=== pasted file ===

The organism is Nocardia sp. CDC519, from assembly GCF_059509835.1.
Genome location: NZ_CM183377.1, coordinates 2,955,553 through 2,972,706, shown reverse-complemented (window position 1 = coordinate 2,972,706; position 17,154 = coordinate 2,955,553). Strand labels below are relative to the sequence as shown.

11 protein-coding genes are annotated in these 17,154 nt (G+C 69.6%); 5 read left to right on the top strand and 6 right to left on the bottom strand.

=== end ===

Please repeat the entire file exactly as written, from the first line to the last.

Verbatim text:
The organism is Nocardia sp. CDC519, from assembly GCF_059509835.1.
Genome location: NZ_CM183377.1, coordinates 2,955,553 through 2,972,706, shown reverse-complemented (window position 1 = coordinate 2,972,706; position 17,154 = coordinate 2,955,553). Strand labels below are relative to the sequence as shown.

11 protein-coding genes are annotated in these 17,154 nt (G+C 69.6%); 5 read left to right on the top strand and 6 right to left on the bottom strand.